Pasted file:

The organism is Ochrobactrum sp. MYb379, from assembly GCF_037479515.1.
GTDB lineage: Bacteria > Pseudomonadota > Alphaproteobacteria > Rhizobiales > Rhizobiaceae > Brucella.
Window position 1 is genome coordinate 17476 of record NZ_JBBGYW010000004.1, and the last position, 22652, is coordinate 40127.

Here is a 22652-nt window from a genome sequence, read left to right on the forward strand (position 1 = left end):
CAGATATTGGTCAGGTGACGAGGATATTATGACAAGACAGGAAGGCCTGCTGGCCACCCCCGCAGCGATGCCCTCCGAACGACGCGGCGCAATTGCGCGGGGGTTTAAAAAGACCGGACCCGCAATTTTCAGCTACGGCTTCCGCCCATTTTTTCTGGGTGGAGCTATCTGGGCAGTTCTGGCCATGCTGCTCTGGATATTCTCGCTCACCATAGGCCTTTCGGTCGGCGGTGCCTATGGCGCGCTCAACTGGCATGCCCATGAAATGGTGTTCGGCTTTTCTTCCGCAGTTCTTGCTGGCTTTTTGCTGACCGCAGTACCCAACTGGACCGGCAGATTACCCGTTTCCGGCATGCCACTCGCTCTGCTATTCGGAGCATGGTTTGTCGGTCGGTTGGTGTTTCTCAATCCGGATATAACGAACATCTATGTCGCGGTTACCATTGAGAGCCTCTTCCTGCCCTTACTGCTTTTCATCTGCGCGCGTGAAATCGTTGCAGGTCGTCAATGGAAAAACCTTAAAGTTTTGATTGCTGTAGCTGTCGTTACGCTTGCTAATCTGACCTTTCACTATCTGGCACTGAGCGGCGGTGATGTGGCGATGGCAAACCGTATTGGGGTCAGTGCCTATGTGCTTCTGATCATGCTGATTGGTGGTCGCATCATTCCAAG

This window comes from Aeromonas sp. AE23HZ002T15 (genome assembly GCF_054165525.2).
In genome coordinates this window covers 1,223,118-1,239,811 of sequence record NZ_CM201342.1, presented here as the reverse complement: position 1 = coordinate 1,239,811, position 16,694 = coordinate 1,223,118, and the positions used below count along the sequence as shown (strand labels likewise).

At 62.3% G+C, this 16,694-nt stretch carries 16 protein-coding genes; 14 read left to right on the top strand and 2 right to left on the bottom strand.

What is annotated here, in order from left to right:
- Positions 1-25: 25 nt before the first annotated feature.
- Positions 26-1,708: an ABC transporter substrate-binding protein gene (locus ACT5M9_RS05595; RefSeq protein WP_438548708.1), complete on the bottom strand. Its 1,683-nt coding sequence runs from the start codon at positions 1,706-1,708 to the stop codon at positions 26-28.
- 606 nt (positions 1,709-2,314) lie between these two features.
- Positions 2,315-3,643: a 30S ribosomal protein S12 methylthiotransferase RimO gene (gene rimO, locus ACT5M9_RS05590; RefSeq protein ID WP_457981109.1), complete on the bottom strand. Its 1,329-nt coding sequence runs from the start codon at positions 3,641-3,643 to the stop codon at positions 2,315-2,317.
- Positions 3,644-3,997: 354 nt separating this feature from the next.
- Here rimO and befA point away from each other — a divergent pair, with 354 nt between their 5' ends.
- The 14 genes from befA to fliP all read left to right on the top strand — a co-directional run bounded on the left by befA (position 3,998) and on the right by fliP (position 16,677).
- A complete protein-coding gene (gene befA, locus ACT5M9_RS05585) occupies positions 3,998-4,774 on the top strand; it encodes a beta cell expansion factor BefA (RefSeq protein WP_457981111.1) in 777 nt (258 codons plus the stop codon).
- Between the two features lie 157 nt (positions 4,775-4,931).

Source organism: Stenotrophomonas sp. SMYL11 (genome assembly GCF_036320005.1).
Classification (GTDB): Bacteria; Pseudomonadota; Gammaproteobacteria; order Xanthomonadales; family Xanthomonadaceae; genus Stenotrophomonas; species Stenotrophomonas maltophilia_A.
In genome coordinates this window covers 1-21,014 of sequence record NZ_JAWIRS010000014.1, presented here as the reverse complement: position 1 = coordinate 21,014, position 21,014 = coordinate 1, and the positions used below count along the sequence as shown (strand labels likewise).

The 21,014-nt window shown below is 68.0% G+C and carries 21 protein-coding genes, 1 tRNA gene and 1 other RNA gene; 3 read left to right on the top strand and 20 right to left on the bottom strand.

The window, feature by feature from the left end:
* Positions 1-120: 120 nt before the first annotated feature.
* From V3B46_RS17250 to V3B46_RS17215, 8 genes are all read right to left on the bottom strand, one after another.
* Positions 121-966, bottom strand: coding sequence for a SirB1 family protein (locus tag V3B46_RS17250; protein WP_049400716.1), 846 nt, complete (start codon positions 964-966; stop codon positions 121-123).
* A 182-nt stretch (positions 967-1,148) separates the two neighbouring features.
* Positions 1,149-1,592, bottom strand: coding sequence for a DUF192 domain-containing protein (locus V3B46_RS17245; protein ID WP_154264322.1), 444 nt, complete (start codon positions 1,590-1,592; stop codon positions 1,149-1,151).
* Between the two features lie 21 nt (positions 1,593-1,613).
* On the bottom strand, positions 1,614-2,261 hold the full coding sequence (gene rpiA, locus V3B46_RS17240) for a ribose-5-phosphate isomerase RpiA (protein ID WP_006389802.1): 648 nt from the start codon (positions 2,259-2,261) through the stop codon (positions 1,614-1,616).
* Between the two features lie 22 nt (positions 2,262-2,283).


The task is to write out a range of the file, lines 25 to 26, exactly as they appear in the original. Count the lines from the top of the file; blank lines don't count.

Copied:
* From V3B46_RS17250 to V3B46_RS17215, 8 genes are all read right to left on the bottom strand, one after another.
* Positions 121-966, bottom strand: coding sequence for a SirB1 family protein (locus tag V3B46_RS17250; protein WP_049400716.1), 846 nt, complete (start codon positions 964-966; stop codon positions 121-123).